Here’s why – salt is regulated in your body by the kidneys and your adrenal gland. The adrenal gland produces a hormone called aldosterone, which sends a message to the kidneys, saying how much sodium to retain. The fluid outside your body’s cells can be properly regulated by the proper amount of sodium in your body, preventing your body from bloating. Of course, too much salt and you can get bloated. All about balance! 

Believe it or not, sodium keeps you hydrated. It prevents excess fluid loss, and this becomes really important when you workout. It is able to keep enough fluids in your body which helps your muscles during workouts and keeps your body in a state of homeostasis.


The Pressure Is On

The relationship between blood pressure and salt is a complicated one. Several studies have shown that the higher your sodium intake, the higher your blood pressure will be. This is because when there is too much sodium in your bloodstream, your kidneys are not able to filter it out into your urine, and this build-up results in high blood pressure also called hypertension

On the other hand, if there is too little sodium, you can have low blood pressure, also known as hyponatremia. Here, the sodium concentration in your blood is abnormally low. This means that it cannot help regulate the amount of water that's in and around your cells, leading to dizzy spells.

If you have high blood pressure, try reducing the amount of sodium intake in your diet. Rather opt for healthy sodium choices or electrolyte drinks (such as ReVitalise) on occasion. Completely eliminating sodium from your diet can have the opposite desired effect. If you have low blood pressure, try adding more sodium to your diet. This can be by adding salt while cooking or taking an electrolyte drink (such as ReVitalise)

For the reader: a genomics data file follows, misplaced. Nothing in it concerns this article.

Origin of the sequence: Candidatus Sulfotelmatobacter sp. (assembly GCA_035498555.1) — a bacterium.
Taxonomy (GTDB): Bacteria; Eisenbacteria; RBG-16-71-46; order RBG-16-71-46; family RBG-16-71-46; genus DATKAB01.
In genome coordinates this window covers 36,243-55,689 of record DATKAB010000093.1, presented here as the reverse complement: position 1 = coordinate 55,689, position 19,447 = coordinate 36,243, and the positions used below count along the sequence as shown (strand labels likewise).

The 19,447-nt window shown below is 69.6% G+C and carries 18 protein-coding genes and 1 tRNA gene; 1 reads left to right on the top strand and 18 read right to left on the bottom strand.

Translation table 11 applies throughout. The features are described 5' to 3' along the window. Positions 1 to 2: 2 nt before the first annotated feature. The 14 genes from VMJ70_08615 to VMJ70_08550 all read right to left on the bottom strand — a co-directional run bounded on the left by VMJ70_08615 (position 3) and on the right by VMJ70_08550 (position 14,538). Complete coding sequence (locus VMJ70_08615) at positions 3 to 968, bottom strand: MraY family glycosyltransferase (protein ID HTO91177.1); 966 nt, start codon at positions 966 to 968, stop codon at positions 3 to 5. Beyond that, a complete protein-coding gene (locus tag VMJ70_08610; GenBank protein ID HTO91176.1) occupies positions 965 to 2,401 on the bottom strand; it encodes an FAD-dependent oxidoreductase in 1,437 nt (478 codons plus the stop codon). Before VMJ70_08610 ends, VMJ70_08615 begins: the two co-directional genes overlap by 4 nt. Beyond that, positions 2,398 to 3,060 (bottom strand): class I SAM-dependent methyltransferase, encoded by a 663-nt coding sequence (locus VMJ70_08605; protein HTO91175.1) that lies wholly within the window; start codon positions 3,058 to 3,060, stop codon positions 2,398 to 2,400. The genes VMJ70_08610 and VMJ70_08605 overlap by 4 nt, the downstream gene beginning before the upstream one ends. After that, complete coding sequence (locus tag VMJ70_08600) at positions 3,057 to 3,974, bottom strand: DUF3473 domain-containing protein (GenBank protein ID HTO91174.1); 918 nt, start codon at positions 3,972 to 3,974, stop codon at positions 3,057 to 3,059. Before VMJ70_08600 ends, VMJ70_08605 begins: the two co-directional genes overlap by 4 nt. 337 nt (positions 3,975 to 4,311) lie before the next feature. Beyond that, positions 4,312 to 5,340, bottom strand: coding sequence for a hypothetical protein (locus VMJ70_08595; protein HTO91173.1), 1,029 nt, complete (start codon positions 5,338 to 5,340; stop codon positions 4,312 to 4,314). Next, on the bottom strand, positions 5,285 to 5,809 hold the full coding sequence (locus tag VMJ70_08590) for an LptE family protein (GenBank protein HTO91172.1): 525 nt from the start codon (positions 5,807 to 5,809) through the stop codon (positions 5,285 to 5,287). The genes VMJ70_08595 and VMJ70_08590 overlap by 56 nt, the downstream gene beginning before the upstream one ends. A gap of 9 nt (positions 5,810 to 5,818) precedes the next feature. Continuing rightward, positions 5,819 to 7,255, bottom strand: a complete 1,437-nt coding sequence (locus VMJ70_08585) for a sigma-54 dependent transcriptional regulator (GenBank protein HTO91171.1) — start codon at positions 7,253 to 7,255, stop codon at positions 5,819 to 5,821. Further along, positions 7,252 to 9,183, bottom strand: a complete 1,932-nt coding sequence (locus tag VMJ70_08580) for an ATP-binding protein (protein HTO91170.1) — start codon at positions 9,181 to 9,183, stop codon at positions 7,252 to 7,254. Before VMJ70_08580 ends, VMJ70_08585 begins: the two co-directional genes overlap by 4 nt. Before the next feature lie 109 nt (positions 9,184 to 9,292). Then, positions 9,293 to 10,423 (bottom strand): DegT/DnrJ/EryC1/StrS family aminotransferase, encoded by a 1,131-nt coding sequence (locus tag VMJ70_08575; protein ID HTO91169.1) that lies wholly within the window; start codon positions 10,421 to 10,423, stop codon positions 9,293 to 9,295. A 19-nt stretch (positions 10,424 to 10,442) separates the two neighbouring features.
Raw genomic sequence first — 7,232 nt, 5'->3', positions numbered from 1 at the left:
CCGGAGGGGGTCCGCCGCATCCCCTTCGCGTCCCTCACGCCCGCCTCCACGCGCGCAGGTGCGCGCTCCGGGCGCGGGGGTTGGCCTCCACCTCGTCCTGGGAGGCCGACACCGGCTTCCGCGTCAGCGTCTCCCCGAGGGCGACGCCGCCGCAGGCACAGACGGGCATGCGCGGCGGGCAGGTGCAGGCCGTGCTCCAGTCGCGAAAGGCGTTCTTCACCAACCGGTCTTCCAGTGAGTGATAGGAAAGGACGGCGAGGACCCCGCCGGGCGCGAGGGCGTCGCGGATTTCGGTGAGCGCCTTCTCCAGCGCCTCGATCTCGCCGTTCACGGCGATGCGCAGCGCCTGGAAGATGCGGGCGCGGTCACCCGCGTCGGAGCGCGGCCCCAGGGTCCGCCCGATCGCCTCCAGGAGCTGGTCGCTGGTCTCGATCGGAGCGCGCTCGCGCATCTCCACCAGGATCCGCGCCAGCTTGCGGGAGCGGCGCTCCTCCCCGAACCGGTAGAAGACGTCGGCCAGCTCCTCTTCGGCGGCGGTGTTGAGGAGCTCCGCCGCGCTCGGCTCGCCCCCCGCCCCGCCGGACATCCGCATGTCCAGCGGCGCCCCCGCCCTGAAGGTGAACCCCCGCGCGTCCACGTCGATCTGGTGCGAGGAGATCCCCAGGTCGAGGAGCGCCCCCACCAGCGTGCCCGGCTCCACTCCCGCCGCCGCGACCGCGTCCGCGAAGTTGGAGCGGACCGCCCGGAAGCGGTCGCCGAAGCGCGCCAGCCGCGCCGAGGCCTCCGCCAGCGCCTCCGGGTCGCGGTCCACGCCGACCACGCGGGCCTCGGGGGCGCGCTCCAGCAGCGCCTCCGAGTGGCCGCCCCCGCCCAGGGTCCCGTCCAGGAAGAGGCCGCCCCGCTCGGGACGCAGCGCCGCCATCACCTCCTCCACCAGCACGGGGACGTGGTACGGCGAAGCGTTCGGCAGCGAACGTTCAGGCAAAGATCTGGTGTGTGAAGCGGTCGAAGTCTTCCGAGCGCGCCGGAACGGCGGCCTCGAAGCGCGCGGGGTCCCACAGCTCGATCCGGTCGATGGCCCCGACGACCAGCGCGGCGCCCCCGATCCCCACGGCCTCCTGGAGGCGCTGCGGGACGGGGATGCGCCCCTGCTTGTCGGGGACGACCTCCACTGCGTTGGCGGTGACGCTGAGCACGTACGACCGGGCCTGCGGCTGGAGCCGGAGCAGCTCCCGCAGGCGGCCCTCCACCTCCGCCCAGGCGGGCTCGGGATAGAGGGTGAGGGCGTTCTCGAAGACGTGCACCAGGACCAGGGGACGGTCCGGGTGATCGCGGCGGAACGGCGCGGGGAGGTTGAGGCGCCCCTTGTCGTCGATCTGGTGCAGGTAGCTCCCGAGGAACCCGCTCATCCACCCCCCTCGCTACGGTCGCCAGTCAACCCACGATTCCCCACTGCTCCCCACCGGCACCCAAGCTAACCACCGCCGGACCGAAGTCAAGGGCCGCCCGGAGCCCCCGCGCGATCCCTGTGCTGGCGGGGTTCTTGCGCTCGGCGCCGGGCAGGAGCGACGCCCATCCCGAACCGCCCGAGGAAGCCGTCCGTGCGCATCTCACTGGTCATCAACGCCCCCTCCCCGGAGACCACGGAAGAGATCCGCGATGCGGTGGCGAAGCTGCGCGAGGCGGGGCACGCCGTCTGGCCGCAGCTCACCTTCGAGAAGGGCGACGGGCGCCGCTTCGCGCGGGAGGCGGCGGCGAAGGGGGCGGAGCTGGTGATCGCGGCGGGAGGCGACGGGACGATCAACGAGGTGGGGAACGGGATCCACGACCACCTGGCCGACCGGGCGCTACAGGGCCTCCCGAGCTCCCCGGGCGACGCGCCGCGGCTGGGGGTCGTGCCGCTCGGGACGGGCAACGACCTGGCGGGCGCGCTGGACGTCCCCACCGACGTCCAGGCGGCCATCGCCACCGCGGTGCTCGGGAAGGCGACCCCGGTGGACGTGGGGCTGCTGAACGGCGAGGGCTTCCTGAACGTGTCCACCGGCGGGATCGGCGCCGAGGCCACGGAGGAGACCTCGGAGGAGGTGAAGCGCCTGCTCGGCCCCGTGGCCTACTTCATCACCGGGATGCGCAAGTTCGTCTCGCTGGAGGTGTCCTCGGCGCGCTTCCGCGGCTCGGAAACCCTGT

Did you know that sodium plays a role in digestion? Well, sodium is responsible for your body to absorb monosaccharides and amino acids. The absorption of these amino acids is really important as they are the building blocks of carbohydrates and proteins. This means that it aids in digestion and induces the absorption of nutrients, improving the body’s overall functioning.

Happy what? Happy gut!

Sodium Sum Up

Unfortunately, people get salty when it comes to sodium because of its “bad rep”. But without it, your body will become chemically imbalanced and that can lead to some serious health risks. And what’s more, is that the benefits of sodium cannot be ignored. From preventing cramps to aiding in digestion, sodium is more important than it’s made out to be.

Electrolyte drinks are the best way to go if you are unsure. They are convenient, a healthy source, and let’s not forget, tasty. Don’t “in-salt” your body by denying it one of the most important minerals. Keep on exploring what your body needs – it will thank you in the long run!

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All content and references on this website are strictly for informational purposes and should not be construed as medical, nutritional or health advice. Please seek the advice of a healthcare professional before consuming supplements. This is particularly important if you take medication or have a chronic health condition.